Dutch steel scheme boosts real asset, equity allocation

The €7bn Dutch pension fund of steel manufacturer Tata Steel has raised the risk profile of its investments by increasing its stake in equity, credit and property at the expense of fixed income.

The fund said its decision was based on the risk appetite of its participants, as well as on the new financial assessment framework (nFTK), which now allowed for smoothing out any rights discounts over a ten-year period.

According to its 2015 annual report, it increased the strategic equity allocation by 5 percentage points to 40%, while expanding its credit portfolio from 6% to 10% of fund assets.

At the same time, it increased its combined holdings of real estate and infrastructure from 7% to 10%.

As a consequence of the new long-term investment strategy, however, the pension fund’s required funding target rose from 118% to 121%.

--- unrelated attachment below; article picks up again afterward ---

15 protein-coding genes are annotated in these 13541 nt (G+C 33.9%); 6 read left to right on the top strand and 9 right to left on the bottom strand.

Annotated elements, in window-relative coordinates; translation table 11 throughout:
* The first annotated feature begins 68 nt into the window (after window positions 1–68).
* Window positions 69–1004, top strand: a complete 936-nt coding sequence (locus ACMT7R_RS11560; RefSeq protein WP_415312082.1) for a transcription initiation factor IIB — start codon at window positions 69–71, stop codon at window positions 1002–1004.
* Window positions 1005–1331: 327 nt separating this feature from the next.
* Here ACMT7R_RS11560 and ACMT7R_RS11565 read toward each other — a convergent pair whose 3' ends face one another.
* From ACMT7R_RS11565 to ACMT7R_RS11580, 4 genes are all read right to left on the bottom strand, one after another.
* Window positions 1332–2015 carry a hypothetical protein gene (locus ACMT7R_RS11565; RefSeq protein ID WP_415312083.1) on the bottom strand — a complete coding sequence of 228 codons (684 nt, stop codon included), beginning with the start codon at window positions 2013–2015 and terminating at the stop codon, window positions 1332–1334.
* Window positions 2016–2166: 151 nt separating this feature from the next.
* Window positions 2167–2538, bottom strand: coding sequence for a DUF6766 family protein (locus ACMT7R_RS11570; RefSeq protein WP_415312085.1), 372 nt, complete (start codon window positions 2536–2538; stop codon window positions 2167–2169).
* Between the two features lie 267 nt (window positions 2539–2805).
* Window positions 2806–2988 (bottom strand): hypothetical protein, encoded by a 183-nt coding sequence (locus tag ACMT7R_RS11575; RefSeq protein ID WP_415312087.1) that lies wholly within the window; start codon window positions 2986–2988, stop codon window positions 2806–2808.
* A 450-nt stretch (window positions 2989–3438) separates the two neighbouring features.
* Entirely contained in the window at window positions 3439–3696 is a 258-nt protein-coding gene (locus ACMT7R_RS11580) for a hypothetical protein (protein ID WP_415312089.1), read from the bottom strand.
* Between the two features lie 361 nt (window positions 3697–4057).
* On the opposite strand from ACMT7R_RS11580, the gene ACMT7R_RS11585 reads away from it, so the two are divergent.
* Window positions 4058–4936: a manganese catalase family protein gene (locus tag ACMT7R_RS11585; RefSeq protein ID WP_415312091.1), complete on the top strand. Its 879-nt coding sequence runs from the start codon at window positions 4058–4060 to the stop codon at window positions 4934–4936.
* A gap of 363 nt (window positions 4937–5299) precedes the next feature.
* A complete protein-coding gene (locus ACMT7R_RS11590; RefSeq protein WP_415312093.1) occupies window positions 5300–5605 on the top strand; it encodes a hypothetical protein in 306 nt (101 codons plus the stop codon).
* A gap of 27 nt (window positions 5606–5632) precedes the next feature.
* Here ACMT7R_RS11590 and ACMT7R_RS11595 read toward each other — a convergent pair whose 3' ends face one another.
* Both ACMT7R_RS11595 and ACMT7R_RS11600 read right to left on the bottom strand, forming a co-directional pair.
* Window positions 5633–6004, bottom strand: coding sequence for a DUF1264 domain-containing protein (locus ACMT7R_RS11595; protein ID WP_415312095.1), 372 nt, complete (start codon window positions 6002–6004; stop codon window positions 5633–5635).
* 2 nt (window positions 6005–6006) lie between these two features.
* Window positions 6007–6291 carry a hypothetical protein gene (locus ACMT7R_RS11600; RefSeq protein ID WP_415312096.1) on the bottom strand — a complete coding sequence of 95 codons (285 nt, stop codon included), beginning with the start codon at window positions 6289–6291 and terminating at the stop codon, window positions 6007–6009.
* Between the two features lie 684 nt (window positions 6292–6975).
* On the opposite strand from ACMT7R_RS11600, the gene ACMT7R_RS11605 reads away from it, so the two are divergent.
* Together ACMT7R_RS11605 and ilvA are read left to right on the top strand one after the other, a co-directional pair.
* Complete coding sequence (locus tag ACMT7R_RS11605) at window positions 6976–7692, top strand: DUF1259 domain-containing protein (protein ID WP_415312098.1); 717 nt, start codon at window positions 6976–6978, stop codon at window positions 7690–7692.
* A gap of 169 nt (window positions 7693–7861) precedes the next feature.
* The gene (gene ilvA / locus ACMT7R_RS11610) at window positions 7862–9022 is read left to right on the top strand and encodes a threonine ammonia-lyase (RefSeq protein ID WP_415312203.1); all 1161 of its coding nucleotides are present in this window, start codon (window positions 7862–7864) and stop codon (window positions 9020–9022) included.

The pension fund also introduced a dynamic interest hedge of 60% of its nominal liabilities.

Drawn on a graduated calculation for interest rates of less than 3%, however, the current hedge is no more than 35%.

Pensioenfonds Hoogovens reported an overall result of 2.6% during 2015.

It said equity had returned 6%, with stock in Europe and Asia-Pacific yielding 8% and 22%, respectively.

It attributed the 3% result on US equity chiefly to the dollar appreciating against the euro.

The scheme cited the large proportion of commodities-related companies in the US market as the main cause for the 5% loss on US high yield credit.

In contrast, the same asset class generated 1% in Europe.

The pension fund posted results of 19.6% on infrastructure, 5.7% on property and a loss of 2.6% on fixed income.

It added that it had reduced the number of board members, and had appointed an independent chairman as well as independent internal supervisors in order to increase its efficiency.

Additionally, the fund has also set up a department for board support.

The steelworks’ scheme said it had spent 0.28% of its assets on asset management and 0.08% on transactions, respectively. Costs for pensions administration were €181 per participant.


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